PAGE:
System Transformation

Transforming the disability system in line with Enabling Good Lives (EGL) principles is a key program of work for us, ensuring all New Zealanders who are eligible to access disability support services through Whaikaha and their families/whānau have access to creating good lives for themselves.

First off, its good to understand more about Enabling Good Lives (EGL) and why EGL principles are so important.

Enabling Good Lives 

In 2011, members of the disability community developed the Enabling Good Lives (EGL) approach with the intent of increasing choice and control for disabled people and their families. The EGL approach is a foundation and framework to guide positive change for disabled people, families, communities and governance structures.

The EGL approach has eight core principles, a vision and key components to guide positive change. The vision and eight principles are based on respect towards disabled people and their families culminating in trusting disabled people and their families to be decision-makers in their own lives and to govern the resources used for their support.

EGL holds that disabled people and families can bring about positive change when they have: control over resources (e.g. personal budgets with options of how these are managed), access to an independent ally, access to resources to build regional and national leadership and investment in disabled people, families and their communities.

The EGL principles external URL can be understood further by visiting the national EGL website.

Today, Whaikaha's System Transformation work will build on the vision of the EGL approach so that in the future, disabled children and adults and their families will have greater choice and control over their supports and lives, and make more use of natural and universally available supports.

The intent of this work is to make the necessary changes so that disabled people and their families have control of their lives. This includes having the "say so" in how resources are used.

Five elements under pinning our System Transformation work 

1. Self-directed planning and facilitation

All supports and services are led by the preferences, strengths, aspirations and needs of disabled people and their families. An aspiration-based personal plan is the main document to design and measure paid supports. While the core components of plans may be similar, plans might take different forms. These plans can be adapted as aspirations can change. Supports and services will also need to adapt in the way they assist people to build and maintain a good life.

An Independent Kaituhono/Connector can assist disabled people and their family/whānau to consider existing options and create new possibilities. The degree of involvement an individual or family has with a Connector is determined between the parties.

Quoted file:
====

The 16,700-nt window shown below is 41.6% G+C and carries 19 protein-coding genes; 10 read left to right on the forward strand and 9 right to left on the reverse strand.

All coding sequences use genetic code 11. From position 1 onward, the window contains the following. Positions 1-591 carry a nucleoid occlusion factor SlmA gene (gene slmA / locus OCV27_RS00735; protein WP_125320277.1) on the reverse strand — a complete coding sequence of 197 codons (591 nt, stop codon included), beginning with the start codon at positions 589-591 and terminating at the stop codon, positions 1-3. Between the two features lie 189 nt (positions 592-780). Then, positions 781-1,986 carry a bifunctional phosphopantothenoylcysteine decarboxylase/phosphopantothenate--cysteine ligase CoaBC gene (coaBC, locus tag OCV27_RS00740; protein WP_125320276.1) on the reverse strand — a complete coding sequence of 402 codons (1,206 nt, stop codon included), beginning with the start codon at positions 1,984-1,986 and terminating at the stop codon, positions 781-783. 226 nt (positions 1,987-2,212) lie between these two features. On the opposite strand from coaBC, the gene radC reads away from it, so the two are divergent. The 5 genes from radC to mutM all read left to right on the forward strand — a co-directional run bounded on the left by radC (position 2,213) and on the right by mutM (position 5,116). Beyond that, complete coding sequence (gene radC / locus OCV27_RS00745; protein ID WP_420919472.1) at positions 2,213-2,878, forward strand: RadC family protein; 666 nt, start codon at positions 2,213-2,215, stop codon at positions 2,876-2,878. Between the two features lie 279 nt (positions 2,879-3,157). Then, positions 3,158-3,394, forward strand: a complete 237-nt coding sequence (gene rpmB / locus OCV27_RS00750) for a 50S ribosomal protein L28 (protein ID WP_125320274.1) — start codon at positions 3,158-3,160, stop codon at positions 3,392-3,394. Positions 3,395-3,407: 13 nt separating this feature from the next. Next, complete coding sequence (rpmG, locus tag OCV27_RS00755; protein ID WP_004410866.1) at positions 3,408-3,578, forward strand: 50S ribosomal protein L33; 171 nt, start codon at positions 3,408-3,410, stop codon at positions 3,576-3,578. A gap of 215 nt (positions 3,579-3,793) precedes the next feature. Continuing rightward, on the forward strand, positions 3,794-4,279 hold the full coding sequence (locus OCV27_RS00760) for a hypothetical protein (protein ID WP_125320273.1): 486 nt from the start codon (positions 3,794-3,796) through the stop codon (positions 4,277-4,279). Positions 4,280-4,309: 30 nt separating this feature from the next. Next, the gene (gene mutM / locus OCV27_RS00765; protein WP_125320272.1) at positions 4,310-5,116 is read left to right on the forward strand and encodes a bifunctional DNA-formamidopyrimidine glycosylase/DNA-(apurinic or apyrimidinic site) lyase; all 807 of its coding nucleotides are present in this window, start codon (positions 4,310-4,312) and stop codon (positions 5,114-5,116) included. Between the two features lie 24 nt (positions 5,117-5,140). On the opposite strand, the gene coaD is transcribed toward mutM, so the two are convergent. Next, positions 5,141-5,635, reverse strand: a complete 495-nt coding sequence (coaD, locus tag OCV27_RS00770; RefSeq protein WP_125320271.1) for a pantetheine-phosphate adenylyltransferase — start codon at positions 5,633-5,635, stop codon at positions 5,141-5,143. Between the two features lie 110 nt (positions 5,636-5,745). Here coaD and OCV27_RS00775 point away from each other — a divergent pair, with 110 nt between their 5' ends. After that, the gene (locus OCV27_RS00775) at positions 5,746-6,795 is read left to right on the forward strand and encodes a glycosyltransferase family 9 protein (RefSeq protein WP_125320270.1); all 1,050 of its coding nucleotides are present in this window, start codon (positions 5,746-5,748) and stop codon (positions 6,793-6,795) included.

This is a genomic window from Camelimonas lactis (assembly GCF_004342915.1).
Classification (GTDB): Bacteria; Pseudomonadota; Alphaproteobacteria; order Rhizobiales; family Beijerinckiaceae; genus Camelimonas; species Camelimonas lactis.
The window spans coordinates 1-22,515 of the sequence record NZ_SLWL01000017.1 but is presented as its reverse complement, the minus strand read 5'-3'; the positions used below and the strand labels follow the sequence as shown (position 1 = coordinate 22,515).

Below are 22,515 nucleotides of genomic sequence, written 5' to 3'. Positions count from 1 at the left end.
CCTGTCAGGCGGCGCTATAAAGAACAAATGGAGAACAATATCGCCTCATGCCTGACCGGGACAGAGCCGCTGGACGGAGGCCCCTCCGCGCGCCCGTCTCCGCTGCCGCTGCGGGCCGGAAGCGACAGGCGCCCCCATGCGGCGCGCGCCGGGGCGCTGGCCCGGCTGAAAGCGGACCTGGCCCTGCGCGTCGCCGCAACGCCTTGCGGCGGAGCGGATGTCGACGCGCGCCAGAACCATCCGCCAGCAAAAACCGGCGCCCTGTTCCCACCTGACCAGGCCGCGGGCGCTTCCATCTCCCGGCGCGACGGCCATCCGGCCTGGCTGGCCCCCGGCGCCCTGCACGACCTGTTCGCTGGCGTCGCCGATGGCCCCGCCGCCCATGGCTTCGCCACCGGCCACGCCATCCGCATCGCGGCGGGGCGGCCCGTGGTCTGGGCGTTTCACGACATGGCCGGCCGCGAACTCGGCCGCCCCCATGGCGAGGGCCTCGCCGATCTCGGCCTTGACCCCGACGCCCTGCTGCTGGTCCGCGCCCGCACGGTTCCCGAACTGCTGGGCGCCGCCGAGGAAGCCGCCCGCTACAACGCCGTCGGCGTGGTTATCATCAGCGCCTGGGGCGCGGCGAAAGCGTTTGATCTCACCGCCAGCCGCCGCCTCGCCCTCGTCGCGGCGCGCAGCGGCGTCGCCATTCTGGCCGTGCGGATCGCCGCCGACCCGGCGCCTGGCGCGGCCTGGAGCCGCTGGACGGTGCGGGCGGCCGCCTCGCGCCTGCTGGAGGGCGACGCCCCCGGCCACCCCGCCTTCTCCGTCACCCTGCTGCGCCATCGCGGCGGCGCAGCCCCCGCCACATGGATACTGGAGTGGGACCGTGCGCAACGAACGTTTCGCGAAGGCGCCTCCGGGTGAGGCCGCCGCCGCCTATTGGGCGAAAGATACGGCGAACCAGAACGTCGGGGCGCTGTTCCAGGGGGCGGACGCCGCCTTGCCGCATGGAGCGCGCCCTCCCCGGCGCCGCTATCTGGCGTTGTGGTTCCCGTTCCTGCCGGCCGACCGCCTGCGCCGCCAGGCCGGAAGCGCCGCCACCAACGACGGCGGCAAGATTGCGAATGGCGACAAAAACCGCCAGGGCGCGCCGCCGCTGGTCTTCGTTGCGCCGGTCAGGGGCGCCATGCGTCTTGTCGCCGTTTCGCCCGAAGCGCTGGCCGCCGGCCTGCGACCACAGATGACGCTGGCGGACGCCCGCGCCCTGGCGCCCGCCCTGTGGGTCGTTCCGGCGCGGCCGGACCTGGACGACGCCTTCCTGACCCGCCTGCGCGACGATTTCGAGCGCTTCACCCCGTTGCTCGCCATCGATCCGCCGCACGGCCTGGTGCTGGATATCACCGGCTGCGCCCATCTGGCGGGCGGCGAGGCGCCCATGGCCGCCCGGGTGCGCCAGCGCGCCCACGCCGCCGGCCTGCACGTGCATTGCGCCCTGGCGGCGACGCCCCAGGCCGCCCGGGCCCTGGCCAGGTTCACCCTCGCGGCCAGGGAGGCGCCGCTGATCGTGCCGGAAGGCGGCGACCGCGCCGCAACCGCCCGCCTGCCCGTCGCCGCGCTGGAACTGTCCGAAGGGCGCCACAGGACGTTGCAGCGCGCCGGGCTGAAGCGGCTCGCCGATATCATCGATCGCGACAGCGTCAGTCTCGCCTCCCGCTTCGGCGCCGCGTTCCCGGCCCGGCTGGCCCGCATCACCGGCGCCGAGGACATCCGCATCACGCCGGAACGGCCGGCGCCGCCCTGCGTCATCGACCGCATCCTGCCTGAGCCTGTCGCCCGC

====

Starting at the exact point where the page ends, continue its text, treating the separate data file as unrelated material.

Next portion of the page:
2. Cross-government individualised and portable funding

Disabled people and family/whānau have control of funding i.e. bulk funding, according to service type, will be replaced with individualised funding where people can choose how they create a good life for themselves. All government funders will contribute to one funding pool that is determined through a simple process of self-assessment (or supported self-assessment) and confirmation.

Disabled people and family/whānau will be able to move their funding as their preferences and needs change.

3. Considering the person in their wider context, not in the context of ‘funded support services’

Disabled people and family/whānau belong to networks, for example, family, friends and community. These networks are respected as being fundamental to identity, belonging and citizenship.

4. Strengthening families or whānau

There is direct investment in the networks of disabled people and their family/whānau. Resources are provided to assist understanding, educate and promote increased knowledge of options and how to maximise choice and control.

5. Community building to develop natural supports.

Disabled people are active and valued citizens with an everyday life in everyday places. EGL supports people to achieve desirable outcomes such as:

  • education and training
  • employment
  • being with friends
  • having relationships and a family
  • taking part in community
  • cultural activities.

Community (generic, mainstream) opportunities and assets are educated and supported to be inclusive and valuing of diversity.

Where to from here?

Enabling good lives is a relationship framework that can enhance your Mana, self-determination and "voice".

Whaikaha is working hard to ensure that more people, whānau and communities have more choice, control and say over all things that are important to them.  We will create tools that support this in partnership with disabled people and whānau. This may take time.

If you'd like to find out more about the impact of EGL in the community, visit Good Life Stories external URL at the EGL website.